IParl project „Second Chambers in democratic political systems”

Second Chambers are often unjustly overlooked, by both the public as well as the scientific community. They are, in most cases, constitutionally part of the national parliament, and thus a central place of legislative production and parliamentary control. Previous research on the topic focused on describing and categorizing second chambers. They were often treated as unique or anomalies, while also being stated as being negligible when it comes to their political power. But if they would be as obviously dispensable as they are made out to be, one might expect that their abolishment should be on agenda everywhere. But as can be seen, this is not the case – quite the contrary, as rejected referenda in Ireland and Italy about the abolishment or reorganization of their respective Second Chambers prove.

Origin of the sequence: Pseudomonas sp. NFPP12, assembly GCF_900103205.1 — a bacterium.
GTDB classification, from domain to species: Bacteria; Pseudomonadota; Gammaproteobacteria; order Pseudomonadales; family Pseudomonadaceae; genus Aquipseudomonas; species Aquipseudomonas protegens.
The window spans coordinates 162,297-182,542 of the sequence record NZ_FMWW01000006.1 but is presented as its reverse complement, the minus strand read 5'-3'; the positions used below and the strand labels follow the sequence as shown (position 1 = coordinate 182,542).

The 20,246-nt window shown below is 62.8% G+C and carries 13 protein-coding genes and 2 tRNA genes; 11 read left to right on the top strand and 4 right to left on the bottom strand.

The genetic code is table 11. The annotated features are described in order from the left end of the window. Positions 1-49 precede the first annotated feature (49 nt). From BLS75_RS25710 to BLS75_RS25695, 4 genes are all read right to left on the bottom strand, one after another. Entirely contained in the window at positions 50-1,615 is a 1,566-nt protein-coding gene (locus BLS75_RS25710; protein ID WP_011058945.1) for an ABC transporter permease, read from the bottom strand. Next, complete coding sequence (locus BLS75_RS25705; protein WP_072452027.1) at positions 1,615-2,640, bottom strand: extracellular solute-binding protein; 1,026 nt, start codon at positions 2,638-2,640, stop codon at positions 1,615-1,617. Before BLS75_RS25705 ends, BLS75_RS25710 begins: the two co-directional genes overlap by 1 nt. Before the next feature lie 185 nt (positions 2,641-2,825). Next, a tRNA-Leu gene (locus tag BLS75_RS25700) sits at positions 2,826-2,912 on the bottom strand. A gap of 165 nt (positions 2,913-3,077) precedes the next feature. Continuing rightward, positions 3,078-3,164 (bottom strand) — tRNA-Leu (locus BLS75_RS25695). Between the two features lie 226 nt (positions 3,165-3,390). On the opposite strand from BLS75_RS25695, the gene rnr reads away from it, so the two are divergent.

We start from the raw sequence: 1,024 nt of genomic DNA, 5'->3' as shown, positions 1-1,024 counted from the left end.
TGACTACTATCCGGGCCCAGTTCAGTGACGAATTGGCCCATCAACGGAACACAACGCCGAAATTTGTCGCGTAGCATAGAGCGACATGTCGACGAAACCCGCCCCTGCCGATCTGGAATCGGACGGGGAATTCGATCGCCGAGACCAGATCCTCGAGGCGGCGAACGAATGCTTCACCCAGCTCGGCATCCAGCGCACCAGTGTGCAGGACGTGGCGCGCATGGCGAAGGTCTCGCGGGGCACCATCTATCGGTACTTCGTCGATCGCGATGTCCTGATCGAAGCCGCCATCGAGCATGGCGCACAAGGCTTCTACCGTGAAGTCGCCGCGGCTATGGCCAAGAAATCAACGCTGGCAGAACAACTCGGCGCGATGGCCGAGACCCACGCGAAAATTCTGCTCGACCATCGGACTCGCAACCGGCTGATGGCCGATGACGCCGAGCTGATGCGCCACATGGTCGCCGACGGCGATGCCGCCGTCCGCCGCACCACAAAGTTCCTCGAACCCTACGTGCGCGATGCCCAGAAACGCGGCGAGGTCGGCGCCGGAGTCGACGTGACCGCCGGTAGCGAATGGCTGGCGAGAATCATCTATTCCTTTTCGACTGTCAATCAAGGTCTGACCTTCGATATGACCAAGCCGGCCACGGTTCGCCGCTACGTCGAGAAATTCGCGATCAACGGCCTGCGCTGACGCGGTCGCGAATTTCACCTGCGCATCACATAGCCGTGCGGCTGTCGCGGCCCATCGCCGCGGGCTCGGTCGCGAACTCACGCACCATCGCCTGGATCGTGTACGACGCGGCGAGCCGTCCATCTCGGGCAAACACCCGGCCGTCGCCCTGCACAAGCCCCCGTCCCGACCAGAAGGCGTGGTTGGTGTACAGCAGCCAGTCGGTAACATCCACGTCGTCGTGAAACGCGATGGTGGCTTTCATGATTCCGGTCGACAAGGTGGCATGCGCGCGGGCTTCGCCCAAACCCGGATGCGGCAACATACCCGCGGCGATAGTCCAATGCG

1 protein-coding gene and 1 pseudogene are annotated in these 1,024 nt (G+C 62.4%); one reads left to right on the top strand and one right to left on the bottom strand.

Instead of dismissing Second Chambers as useless ornament of parliamentarism, it is time for scholars to take them more seriously and inquire their political as well as their societal importance in parliamentary democracies. Numerous fundamental questions – e.g., about their representation output and accomplishments, possibilities for participation, societal integration possibilities, or about the technical and procedural stabilization of parliamentarism through second chambers – remain unanswered. They shall be subject of an inquiry and analysis through country comparisons conducted by Roland Sturm and Suzanne S. Schüttemeyer at the IParl. Both can draw on many years of cooperation with each other, that started with their common article on the topic: „Suzanne S. Schüttemeyer/Roland Sturm: Wozu Zweite Kammern? Zur Repräsentation und Funktionalität Zweiter Kammern in westlichen Demokratien, in: Zeitschrift für Parlamentsfragen 23. Jg., H. 3, 1992, S. 517-536“.